This problem is designed to help children to learn, and to use, the two and three times tables.
What is the lowest number which always leaves a remainder of 1 when divided by each of the numbers from 2 to 10?
This article for teachers looks at how teachers can use problems from the NRICH site to help them teach division.
All the girls would like a puzzle each for Christmas and all the boys would like a book each. Solve the riddle to find out how many puzzles and books Santa left.
56 406 is the product of two consecutive numbers. What are these two numbers?
Using the numbers 1, 2, 3, 4 and 5 once and only once, and the operations x and ÷ once and only once, what is the smallest whole number you can make?
In November, Liz was interviewed for an article on a parents' website about learning times tables. Read the article here.
I'm thinking of a number. When my number is divided by 5 the remainder is 4. When my number is divided by 3 the remainder is 2. Can you find my number?
On the planet Vuv there are two sorts of creatures. The Zios have 3 legs and the Zepts have 7 legs. The great planetary explorer Nico counted 52 legs. How many Zios and how many Zepts were there?
Resources to support understanding of multiplication and division through playing with number.
48 is called an abundant number because it is less than the sum of its factors (without itself). Can you find some more abundant numbers?
Work out Tom's number from the answers he gives his friend. He will only answer 'yes' or 'no'.
Skippy and Anna are locked in a room in a large castle. The key to that room, and all the other rooms, is a number. The numbers are locked away in a problem. Can you help them to get out?
Number problems at primary level that may require determination.
Here is a picnic that Petros and Michael are going to share equally. Can you tell us what each of them will have?
Which is quicker, counting up to 30 in ones or counting up to 300 in tens? Why?
After training hard, these two children have improved their results. Can you work out the length or height of their first jumps?
There are four equal weights on one side of the scale and an apple on the other side. What can you say that is true about the apple and the weights from the picture?
Take the number 6 469 693 230 and divide it by the first ten prime numbers and you'll find the most beautiful, most magic of all numbers. What is it?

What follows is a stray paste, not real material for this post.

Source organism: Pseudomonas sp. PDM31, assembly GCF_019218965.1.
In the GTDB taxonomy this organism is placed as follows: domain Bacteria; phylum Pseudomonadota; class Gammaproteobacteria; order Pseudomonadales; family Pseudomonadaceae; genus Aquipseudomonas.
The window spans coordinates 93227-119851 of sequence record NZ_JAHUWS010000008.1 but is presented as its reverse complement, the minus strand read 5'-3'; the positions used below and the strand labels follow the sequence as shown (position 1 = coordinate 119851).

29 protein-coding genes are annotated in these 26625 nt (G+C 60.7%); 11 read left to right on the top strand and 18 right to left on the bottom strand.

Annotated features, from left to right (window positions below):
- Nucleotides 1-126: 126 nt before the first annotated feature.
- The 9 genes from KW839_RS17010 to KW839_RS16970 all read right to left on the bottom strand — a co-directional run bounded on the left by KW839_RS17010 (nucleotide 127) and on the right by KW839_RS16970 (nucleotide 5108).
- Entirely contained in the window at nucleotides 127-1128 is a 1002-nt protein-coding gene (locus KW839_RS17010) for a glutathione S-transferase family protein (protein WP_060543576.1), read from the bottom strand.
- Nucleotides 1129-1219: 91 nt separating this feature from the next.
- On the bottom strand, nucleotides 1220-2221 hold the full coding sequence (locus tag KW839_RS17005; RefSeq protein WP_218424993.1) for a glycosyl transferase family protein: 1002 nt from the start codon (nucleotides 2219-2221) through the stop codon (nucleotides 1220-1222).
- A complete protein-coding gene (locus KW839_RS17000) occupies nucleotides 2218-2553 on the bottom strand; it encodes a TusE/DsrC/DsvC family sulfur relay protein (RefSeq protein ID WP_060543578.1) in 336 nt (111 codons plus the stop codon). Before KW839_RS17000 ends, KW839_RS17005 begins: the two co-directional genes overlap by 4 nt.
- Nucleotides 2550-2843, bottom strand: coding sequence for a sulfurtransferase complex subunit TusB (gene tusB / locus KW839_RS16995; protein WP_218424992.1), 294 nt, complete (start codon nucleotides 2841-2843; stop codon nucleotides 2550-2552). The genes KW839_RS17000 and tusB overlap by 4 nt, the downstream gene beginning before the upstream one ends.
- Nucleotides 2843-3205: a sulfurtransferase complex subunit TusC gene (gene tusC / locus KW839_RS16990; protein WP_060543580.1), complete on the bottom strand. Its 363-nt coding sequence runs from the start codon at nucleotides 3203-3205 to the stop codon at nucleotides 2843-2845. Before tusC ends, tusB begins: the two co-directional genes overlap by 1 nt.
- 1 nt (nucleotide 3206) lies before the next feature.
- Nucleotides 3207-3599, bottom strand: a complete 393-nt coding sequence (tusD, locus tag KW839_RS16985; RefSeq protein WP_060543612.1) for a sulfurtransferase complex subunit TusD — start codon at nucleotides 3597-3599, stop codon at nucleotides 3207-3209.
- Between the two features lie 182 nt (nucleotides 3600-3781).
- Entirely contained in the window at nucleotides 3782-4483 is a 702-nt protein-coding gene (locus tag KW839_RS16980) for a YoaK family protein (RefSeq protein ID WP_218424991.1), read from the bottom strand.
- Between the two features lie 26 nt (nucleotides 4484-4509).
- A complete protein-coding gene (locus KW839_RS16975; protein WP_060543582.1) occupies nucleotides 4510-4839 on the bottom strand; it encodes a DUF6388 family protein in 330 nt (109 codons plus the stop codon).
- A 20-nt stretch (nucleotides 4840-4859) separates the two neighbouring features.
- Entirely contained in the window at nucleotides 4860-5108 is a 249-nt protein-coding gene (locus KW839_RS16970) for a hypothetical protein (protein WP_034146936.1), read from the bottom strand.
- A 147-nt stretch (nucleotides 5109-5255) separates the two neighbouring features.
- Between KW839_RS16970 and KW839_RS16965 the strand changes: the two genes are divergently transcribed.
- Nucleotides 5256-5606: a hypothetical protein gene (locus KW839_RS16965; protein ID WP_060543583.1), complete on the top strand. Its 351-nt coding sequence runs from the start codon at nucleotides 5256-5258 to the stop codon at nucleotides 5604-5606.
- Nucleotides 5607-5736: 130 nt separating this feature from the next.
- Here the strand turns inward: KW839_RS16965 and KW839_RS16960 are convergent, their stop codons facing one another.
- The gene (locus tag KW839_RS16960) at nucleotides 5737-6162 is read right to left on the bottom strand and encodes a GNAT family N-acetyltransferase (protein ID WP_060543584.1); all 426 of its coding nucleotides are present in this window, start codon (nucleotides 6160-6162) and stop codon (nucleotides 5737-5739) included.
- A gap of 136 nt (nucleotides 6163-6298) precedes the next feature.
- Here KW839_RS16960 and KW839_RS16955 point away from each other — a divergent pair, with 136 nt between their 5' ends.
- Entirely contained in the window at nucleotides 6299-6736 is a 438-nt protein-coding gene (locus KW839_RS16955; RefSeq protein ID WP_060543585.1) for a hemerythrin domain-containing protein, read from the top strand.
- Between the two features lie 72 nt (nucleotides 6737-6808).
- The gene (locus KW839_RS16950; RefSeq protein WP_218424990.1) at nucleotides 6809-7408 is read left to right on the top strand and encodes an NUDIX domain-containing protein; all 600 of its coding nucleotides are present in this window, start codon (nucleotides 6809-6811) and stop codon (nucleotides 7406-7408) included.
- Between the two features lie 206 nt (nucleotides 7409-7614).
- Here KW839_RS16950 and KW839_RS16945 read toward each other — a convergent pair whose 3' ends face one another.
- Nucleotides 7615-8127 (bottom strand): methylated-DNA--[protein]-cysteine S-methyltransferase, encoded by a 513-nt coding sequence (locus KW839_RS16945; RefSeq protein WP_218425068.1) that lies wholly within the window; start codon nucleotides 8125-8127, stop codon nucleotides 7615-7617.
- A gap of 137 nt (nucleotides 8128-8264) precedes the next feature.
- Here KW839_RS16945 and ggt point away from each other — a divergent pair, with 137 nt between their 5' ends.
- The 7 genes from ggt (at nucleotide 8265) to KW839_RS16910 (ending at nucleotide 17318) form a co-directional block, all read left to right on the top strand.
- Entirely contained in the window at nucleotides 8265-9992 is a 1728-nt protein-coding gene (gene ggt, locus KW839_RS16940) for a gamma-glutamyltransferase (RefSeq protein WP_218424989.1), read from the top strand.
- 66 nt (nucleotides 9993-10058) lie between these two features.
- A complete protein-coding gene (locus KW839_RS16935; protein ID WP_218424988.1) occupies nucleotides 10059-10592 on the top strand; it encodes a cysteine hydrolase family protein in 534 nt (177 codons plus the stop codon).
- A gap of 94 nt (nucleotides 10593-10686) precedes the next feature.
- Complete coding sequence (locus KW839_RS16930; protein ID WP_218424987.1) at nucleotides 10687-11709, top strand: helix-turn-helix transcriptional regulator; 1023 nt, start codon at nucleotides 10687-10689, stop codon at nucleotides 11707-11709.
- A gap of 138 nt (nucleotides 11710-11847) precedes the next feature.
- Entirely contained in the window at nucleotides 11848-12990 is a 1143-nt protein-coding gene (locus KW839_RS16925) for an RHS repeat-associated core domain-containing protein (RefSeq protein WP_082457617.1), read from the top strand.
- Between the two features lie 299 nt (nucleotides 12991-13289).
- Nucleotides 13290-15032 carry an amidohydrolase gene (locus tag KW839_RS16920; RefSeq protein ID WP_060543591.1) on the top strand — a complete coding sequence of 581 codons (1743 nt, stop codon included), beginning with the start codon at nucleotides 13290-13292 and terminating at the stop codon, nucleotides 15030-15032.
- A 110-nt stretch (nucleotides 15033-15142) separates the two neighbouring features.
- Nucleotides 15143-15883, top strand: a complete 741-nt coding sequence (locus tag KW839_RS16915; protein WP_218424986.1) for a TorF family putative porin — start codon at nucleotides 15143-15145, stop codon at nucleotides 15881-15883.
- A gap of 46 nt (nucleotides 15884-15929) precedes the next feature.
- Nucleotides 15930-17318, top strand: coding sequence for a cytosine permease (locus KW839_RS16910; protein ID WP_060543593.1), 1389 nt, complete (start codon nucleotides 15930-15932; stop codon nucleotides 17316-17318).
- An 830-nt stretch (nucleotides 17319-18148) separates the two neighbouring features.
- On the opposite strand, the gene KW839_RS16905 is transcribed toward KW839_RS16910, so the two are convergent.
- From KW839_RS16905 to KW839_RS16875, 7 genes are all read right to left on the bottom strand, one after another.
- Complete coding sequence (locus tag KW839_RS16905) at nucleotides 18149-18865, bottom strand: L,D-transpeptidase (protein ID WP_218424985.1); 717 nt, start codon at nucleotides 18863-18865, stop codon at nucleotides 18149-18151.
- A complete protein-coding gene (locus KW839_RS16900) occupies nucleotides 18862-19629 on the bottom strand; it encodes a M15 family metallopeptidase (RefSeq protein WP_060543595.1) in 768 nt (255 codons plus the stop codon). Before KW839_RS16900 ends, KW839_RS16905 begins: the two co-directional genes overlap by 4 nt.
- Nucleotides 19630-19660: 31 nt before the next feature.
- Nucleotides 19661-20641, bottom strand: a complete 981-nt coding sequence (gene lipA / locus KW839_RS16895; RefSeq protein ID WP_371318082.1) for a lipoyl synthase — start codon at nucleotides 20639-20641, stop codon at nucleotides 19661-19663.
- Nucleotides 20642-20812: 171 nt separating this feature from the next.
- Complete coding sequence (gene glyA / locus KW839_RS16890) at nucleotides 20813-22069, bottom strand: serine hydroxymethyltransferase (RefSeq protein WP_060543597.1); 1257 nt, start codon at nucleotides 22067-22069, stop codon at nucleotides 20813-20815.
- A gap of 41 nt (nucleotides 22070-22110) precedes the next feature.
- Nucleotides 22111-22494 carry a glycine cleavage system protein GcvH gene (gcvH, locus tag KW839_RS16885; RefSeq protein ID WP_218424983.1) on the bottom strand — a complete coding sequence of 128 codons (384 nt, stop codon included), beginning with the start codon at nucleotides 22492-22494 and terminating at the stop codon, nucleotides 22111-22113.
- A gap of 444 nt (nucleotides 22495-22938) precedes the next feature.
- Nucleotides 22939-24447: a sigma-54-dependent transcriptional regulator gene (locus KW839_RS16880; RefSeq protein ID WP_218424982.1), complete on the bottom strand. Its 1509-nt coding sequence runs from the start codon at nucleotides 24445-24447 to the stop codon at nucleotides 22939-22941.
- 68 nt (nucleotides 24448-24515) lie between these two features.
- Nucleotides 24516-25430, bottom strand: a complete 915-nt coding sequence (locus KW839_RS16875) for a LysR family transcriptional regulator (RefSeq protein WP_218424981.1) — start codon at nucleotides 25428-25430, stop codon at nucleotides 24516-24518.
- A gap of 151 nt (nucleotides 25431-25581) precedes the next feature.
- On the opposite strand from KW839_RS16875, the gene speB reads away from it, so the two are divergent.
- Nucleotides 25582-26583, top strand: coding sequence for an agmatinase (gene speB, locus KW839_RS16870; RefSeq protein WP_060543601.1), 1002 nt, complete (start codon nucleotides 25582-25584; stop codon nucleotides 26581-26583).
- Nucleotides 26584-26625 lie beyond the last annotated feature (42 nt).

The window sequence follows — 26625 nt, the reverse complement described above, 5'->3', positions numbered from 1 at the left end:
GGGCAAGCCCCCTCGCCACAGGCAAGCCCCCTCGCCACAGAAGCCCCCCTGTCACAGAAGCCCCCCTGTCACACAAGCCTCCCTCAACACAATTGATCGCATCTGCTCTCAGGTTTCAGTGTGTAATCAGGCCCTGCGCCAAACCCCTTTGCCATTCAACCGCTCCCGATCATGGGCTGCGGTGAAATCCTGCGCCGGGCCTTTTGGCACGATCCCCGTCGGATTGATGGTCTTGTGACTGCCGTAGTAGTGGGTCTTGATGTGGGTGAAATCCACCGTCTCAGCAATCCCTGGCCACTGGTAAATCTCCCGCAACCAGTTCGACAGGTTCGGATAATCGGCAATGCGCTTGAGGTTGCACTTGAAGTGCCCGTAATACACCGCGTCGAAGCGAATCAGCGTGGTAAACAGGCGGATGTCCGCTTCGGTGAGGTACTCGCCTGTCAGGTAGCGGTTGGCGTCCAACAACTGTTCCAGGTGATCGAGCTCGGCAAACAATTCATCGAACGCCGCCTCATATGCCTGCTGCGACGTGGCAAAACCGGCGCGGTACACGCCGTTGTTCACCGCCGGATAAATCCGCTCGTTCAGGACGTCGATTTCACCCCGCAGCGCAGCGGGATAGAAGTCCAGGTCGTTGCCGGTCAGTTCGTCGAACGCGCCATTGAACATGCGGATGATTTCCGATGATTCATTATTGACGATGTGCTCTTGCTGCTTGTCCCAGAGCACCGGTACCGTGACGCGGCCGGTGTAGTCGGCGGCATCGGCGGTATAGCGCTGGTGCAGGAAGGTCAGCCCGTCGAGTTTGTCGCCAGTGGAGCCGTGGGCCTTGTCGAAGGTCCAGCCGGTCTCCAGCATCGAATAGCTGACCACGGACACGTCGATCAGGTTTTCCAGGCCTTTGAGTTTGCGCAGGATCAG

The Scot, John Napier, invented these strips about 400 years ago to help calculate multiplication and division. Can you work out how to use Napier's bones to find the answer to these multiplications?
Can you see how these factor-multiple chains work? Find the chain which contains the smallest possible numbers. How about the largest possible numbers?
There are over sixty different ways of making 24 by adding, subtracting, multiplying and dividing all four numbers 4, 6, 6 and 8 (using each number only once). How many can you find?
Ben’s class were cutting up number tracks. First they cut them into twos and added up the numbers on each piece. What patterns could they see?
If the numbers 5, 7 and 4 go into this function machine, what numbers will come out?
Put operations signs between the numbers 3 4 5 6 to make the highest possible number and lowest possible number.
Use your logical reasoning to work out how many cows and how many sheep there are in each field.
Use this grid to shade the numbers in the way described. Which numbers do you have left? Do you know what they are called?
Use the information to work out how many gifts there are in each pile.
Annie cut this numbered cake into 3 pieces with 3 cuts so that the numbers on each piece added to the same total. Where were the cuts and what fraction of the whole cake was each piece?
Where can you draw a line on a clock face so that the numbers on both sides have the same total?
Chandrika was practising a long distance run. Can you work out how long the race was from the information?
Grandma found her pie balanced on the scale with two weights and a quarter of a pie. So how heavy was each pie?
Look on the back of any modern book and you will find an ISBN code. Take this code and calculate this sum in the way shown. Can you see what the answers always have in common?
What is happening at each box in these machines?
This number has 903 digits. What is the sum of all 903 digits?
Put a number at the top of the machine and collect a number at the bottom. What do you get? Which numbers get back to themselves?
Can you complete this calculation by filling in the missing numbers? In how many different ways can you do it?
Can you work out what a ziffle is on the planet Zargon?
Explore Alex's number plumber. What questions would you like to ask? What do you think is happening to the numbers?
Can you work out some different ways to balance this equation?
Have a go at balancing this equation. Can you find different ways of doing it?
This task combines spatial awareness with addition and multiplication.
This activity focuses on doubling multiples of five.
Well now, what would happen if we lost all the nines in our number system? Have a go at writing the numbers out in this way and have a look at the multiplications table.
In a Magic Square all the rows, columns and diagonals add to the 'Magic Constant'. How would you change the magic constant of this square?
Find the next number in this pattern: 3, 7, 19, 55 ...
Amy has a box containing domino pieces but she does not think it is a complete set. She has 24 dominoes in her box and there are 125 spots on them altogether. Which of her domino pieces are missing?
Number problems at primary level that require careful consideration.
If the answer's 2010, what could the question be?
This group activity will encourage you to share calculation strategies and to think about which strategy might be the most efficient.